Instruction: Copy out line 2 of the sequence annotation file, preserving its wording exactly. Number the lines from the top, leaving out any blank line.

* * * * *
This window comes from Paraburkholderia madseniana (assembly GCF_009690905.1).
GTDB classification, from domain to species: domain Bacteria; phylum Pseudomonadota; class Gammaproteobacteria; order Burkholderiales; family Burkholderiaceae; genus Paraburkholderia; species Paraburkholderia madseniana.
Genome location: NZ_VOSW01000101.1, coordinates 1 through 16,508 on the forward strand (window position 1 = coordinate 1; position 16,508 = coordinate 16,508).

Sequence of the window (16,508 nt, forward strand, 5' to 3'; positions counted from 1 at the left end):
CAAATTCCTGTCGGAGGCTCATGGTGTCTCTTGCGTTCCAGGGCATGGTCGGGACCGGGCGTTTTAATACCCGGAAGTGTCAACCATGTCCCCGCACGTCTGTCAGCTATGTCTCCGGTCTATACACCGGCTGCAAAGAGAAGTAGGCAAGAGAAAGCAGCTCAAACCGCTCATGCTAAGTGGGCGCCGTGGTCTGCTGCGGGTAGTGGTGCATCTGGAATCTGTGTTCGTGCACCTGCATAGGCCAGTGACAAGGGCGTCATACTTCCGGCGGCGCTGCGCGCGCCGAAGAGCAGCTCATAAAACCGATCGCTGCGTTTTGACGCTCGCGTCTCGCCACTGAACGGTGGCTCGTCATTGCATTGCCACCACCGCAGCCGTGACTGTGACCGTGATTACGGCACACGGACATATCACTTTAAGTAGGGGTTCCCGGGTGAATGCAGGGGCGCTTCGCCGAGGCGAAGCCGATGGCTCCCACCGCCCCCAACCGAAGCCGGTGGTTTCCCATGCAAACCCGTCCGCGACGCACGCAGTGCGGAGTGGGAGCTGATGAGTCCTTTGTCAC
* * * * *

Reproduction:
GTDB classification, from domain to species: domain Bacteria; phylum Pseudomonadota; class Gammaproteobacteria; order Burkholderiales; family Burkholderiaceae; genus Paraburkholderia; species Paraburkholderia madseniana.